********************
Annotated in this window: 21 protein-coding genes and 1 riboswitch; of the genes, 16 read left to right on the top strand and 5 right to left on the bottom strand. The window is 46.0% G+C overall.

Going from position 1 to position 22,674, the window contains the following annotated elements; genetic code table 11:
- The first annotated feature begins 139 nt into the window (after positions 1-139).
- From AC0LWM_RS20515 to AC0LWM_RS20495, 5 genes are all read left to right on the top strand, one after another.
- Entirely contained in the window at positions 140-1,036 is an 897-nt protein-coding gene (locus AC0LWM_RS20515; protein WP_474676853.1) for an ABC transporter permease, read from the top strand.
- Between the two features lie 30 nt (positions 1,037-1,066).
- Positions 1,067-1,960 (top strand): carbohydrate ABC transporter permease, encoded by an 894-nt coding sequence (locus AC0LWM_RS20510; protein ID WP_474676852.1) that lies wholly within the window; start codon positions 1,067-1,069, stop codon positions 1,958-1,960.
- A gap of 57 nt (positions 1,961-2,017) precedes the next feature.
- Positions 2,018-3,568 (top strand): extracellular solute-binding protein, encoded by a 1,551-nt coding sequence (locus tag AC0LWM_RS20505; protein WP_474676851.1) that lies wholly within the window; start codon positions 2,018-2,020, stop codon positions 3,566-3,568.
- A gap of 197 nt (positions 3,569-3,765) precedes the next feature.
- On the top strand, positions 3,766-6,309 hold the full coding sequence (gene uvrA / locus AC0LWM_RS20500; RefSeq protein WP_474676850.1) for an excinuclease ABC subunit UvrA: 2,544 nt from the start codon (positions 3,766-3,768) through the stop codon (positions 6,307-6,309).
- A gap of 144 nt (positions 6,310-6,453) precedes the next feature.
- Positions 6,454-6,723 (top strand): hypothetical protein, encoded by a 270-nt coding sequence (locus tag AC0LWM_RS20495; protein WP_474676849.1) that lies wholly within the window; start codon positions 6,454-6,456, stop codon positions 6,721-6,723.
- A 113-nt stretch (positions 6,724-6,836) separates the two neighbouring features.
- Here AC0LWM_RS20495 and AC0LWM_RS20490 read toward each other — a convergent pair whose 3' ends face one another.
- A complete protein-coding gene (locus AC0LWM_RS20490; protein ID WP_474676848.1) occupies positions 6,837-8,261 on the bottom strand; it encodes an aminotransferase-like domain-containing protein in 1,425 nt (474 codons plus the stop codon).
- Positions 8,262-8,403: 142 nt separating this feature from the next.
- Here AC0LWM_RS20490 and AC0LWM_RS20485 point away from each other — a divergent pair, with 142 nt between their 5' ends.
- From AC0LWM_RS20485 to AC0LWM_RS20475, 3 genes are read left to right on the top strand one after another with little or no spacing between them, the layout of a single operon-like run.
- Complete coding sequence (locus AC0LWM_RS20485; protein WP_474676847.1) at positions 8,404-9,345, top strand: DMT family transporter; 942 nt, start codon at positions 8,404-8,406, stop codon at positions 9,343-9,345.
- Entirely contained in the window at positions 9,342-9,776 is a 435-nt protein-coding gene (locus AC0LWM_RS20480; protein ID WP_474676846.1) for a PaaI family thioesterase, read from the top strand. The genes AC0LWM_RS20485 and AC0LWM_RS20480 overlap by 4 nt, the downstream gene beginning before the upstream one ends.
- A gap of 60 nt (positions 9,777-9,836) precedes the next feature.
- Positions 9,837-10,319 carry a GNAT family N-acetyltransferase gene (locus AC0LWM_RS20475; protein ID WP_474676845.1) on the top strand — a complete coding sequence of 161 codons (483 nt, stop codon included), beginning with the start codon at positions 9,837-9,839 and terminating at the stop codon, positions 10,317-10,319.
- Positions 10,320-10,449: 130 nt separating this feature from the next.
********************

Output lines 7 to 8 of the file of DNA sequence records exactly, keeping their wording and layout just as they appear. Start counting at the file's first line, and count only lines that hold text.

- Positions 1,067-1,960 (top strand): carbohydrate ABC transporter permease, encoded by an 894-nt coding sequence (locus AC0LWM_RS20510; protein ID WP_474676852.1) that lies wholly within the window; start codon positions 1,067-1,069, stop codon positions 1,958-1,960.
- A gap of 57 nt (positions 1,961-2,017) precedes the next feature.